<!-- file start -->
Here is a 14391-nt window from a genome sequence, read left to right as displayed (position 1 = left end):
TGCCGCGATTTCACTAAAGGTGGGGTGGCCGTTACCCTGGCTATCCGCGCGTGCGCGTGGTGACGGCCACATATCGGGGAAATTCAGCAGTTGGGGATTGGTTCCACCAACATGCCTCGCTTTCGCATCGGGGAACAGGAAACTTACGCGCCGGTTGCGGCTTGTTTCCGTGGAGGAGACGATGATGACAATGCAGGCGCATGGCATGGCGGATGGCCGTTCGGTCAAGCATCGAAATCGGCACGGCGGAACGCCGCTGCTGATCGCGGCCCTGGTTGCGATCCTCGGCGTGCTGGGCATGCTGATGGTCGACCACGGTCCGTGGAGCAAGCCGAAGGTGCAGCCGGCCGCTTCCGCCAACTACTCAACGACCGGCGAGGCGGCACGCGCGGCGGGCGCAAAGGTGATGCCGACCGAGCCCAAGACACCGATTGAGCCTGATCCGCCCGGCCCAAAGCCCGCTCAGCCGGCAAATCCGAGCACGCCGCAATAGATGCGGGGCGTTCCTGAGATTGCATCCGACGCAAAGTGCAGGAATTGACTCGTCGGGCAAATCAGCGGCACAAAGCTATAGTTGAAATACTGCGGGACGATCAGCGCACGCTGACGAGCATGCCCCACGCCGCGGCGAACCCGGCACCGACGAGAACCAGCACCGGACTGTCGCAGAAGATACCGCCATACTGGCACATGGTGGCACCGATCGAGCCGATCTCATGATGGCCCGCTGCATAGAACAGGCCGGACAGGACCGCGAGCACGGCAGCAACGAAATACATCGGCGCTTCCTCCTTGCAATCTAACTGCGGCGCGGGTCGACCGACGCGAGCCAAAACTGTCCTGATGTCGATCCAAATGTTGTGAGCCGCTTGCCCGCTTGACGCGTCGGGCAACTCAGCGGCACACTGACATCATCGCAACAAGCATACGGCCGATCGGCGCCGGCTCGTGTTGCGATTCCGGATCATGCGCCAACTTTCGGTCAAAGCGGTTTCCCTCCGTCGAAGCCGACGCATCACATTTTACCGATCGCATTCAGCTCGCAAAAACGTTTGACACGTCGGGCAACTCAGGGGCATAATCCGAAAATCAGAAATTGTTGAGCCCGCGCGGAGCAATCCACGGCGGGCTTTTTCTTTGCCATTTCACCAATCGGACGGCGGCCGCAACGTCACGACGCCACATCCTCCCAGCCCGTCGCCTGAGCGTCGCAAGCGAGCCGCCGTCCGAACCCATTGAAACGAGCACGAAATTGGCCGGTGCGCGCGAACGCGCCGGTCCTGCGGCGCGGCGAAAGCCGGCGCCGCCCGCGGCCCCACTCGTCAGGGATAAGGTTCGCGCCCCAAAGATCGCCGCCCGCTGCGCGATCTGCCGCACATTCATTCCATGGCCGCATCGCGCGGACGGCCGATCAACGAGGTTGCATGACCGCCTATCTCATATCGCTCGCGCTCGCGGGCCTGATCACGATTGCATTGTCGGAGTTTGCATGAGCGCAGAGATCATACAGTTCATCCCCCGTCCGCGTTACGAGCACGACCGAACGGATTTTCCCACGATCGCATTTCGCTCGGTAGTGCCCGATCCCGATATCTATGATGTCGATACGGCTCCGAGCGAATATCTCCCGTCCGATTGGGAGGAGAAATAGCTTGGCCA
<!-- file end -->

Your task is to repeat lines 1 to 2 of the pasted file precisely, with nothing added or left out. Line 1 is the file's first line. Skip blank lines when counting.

Here is a 14391-nt window from a genome sequence, read left to right as displayed (position 1 = left end):
TGCCGCGATTTCACTAAAGGTGGGGTGGCCGTTACCCTGGCTATCCGCGCGTGCGCGTGGTGACGGCCACATATCGGGGAAATTCAGCAGTTGGGGATTGGTTCCACCAACATGCCTCGCTTTCGCATCGGGGAACAGGAAACTTACGCGCCGGTTGCGGCTTGTTTCCGTGGAGGAGACGATGATGACAATGCAGGCGCATGGCATGGCGGATGGCCGTTCGGTCAAGCATCGAAATCGGCACGGCGGAACGCCGCTGCTGATCGCGGCCCTGGTTGCGATCCTCGGCGTGCTGGGCATGCTGATGGTCGACCACGGTCCGTGGAGCAAGCCGAAGGTGCAGCCGGCCGCTTCCGCCAACTACTCAACGACCGGCGAGGCGGCACGCGCGGCGGGCGCAAAGGTGATGCCGACCGAGCCCAAGACACCGATTGAGCCTGATCCGCCCGGCCCAAAGCCCGCTCAGCCGGCAAATCCGAGCACGCCGCAATAGATGCGGGGCGTTCCTGAGATTGCATCCGACGCAAAGTGCAGGAATTGACTCGTCGGGCAAATCAGCGGCACAAAGCTATAGTTGAAATACTGCGGGACGATCAGCGCACGCTGACGAGCATGCCCCACGCCGCGGCGAACCCGGCACCGACGAGAACCAGCACCGGACTGTCGCAGAAGATACCGCCATACTGGCACATGGTGGCACCGATCGAGCCGATCTCATGATGGCCCGCTGCATAGAACAGGCCGGACAGGACCGCGAGCACGGCAGCAACGAAATACATCGGCGCTTCCTCCTTGCAATCTAACTGCGGCGCGGGTCGACCGACGCGAGCCAAAACTGTCCTGATGTCGATCCAAATGTTGTGAGCCGCTTGCCCGCTTGACGCGTCGGGCAACTCAGCGGCACACTGACATCATCGCAACAAGCATACGGCCGATCGGCGCCGGCTCGTGTTGCGATTCCGGATCATGCGCCAACTTTCGGTCAAAGCGGTTTCCCTCCGTCGAAGCCGACGCATCACATTTTACCGATCGCATTCAGCTCGCAAAAACGTTTGACACGTCGGGCAACTCAGGGGCATAATCCGAAAATCAGAAATTGTTGAGCCCGCGCGGAGCAATCCACGGCGGGCTTTTTCTTTGCCATTTCACCAATCGGACGGCGGCCGCAACGTCACGACGCCACATCCTCCCAGCCCGTCGCCTGAGCGTCGCAAGCGAGCCGCCGTCCGAACCCATTGAAACGAGCACGAAATTGGCCGGTGCGCGCGAACGCGCCGGTCCTGCGGCGCGGCGAAAGCCGGCGCCGCCCGCGGCCCCACTCGTCAGGGATAAGGTTCGCGCCCCAAAGATCGCCGCCCGCTGCGCGATCTGCCGCACATTCATTCCATGGCCGCATCGCGCGGACGGCCGATCAACGAGGTTGCATGACCGCCTATCTCATATCGCTCGCGCTCGCGGGCCTGATCACGATTGCATTGTCGGAGTTTGCATGAGCGCAGAGATCATACAGTTCATCCCCCGTCCGCGTTACGAGCACGACCGAACGGATTTTCCCACGATCGCATTTCGCTCGGTAGTGCCCGATCCCGATATCTATGATGTCGATACGGCTCCGAGCGAATATCTCCCGTCCGATTGGGAGGAGAAATAGCTTGGCCA